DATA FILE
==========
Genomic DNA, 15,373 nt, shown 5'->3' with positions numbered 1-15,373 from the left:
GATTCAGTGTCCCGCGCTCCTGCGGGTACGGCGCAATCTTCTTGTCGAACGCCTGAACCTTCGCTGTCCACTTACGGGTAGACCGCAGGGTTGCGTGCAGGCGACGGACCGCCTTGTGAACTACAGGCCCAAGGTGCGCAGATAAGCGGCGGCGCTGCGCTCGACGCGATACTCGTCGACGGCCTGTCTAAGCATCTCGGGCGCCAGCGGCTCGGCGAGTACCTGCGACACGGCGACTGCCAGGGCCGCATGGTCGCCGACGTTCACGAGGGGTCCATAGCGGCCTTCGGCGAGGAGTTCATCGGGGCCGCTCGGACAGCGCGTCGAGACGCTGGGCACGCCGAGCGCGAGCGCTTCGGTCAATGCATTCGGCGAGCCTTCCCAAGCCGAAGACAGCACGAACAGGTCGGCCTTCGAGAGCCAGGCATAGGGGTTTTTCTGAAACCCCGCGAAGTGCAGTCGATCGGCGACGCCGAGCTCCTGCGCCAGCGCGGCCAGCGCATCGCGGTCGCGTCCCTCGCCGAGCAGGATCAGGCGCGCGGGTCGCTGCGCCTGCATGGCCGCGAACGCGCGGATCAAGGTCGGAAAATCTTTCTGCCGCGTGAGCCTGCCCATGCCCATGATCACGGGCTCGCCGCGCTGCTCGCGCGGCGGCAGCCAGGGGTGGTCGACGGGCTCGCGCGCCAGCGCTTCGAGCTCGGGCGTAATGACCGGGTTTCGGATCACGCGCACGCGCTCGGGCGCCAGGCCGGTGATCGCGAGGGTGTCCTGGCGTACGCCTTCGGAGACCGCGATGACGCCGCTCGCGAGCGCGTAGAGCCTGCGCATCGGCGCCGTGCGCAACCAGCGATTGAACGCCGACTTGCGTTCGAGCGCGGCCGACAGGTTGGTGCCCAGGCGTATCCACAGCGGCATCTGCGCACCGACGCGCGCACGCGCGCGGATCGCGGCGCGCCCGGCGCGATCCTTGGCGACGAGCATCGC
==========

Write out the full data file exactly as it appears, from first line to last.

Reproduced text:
Genomic DNA, 15,373 nt, shown 5'->3' with positions numbered 1-15,373 from the left:
GATTCAGTGTCCCGCGCTCCTGCGGGTACGGCGCAATCTTCTTGTCGAACGCCTGAACCTTCGCTGTCCACTTACGGGTAGACCGCAGGGTTGCGTGCAGGCGACGGACCGCCTTGTGAACTACAGGCCCAAGGTGCGCAGATAAGCGGCGGCGCTGCGCTCGACGCGATACTCGTCGACGGCCTGTCTAAGCATCTCGGGCGCCAGCGGCTCGGCGAGTACCTGCGACACGGCGACTGCCAGGGCCGCATGGTCGCCGACGTTCACGAGGGGTCCATAGCGGCCTTCGGCGAGGAGTTCATCGGGGCCGCTCGGACAGCGCGTCGAGACGCTGGGCACGCCGAGCGCGAGCGCTTCGGTCAATGCATTCGGCGAGCCTTCCCAAGCCGAAGACAGCACGAACAGGTCGGCCTTCGAGAGCCAGGCATAGGGGTTTTTCTGAAACCCCGCGAAGTGCAGTCGATCGGCGACGCCGAGCTCCTGCGCCAGCGCGGCCAGCGCATCGCGGTCGCGTCCCTCGCCGAGCAGGATCAGGCGCGCGGGTCGCTGCGCCTGCATGGCCGCGAACGCGCGGATCAAGGTCGGAAAATCTTTCTGCCGCGTGAGCCTGCCCATGCCCATGATCACGGGCTCGCCGCGCTGCTCGCGCGGCGGCAGCCAGGGGTGGTCGACGGGCTCGCGCGCCAGCGCTTCGAGCTCGGGCGTAATGACCGGGTTTCGGATCACGCGCACGCGCTCGGGCGCCAGGCCGGTGATCGCGAGGGTGTCCTGGCGTACGCCTTCGGAGACCGCGATGACGCCGCTCGCGAGCGCGTAGAGCCTGCGCATCGGCGCCGTGCGCAACCAGCGATTGAACGCCGACTTGCGTTCGAGCGCGGCCGACAGGTTGGTGCCCAGGCGTATCCACAGCGGCATCTGCGCACCGACGCGCGCACGCGCGCGGATCGCGGCGCGCCCGGCGCGATCCTTGGCGACGAGCATCGC